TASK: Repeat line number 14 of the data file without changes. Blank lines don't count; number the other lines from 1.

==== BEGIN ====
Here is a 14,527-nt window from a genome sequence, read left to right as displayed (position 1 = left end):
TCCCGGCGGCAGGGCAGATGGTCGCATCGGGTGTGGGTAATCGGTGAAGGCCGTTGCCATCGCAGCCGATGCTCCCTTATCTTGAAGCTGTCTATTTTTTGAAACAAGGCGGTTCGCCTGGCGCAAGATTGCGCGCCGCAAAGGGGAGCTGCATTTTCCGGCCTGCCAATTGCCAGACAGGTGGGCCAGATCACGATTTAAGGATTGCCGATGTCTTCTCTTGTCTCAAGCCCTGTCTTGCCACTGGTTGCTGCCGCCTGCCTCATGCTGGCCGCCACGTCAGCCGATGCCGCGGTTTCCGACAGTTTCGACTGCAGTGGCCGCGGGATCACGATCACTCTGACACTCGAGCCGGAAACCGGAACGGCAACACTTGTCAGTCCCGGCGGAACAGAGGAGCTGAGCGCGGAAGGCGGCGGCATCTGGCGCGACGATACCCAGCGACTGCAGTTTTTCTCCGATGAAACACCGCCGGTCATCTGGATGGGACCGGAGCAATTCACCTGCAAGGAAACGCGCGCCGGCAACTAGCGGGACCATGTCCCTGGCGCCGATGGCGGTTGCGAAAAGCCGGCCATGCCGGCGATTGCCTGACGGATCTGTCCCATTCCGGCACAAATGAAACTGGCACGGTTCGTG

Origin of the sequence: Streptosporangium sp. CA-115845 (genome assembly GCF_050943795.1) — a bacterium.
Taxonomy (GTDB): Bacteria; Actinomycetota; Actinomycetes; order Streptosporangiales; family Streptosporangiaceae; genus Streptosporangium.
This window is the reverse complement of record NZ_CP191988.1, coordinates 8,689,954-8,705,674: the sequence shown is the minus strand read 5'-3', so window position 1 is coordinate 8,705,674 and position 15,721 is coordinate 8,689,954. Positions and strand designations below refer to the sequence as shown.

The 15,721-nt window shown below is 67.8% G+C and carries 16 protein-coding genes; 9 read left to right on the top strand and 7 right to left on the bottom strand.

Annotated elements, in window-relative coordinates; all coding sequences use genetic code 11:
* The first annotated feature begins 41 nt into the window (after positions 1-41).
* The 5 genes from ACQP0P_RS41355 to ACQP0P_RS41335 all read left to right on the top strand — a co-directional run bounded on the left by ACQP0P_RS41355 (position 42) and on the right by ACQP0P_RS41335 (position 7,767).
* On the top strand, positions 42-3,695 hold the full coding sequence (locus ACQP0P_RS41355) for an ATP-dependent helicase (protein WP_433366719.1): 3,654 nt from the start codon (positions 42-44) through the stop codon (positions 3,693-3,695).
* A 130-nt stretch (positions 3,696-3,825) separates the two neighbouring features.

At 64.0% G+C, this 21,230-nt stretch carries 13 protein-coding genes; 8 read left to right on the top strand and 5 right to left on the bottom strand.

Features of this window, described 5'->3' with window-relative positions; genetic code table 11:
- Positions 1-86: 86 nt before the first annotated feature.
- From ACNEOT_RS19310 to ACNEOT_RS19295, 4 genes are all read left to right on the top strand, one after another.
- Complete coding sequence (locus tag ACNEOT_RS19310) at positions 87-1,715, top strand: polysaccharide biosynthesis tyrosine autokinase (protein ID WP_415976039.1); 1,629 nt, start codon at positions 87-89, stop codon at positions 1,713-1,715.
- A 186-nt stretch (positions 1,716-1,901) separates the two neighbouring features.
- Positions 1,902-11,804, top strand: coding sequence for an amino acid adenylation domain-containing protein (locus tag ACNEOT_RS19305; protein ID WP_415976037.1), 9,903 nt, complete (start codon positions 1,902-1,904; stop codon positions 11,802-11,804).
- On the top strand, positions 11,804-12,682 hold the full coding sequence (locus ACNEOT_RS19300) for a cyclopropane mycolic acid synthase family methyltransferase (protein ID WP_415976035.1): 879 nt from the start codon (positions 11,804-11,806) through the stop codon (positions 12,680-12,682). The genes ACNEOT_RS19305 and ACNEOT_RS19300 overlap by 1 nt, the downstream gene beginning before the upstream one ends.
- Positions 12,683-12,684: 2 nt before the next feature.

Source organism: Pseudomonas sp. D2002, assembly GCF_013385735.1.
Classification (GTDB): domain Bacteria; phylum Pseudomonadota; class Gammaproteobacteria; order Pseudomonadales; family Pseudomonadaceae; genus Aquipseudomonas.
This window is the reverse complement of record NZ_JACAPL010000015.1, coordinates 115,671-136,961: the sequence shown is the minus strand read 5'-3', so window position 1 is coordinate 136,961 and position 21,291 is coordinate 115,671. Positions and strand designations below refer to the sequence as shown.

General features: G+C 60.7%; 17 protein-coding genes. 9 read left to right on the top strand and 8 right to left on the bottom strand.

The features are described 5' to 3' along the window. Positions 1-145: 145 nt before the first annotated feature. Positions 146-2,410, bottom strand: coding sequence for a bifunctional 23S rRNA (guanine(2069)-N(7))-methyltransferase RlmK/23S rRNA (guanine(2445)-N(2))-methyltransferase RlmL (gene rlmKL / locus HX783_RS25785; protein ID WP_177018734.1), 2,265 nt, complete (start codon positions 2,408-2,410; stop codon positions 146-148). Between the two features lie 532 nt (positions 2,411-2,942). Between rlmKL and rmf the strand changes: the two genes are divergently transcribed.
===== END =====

- Positions 1-86: 86 nt before the first annotated feature.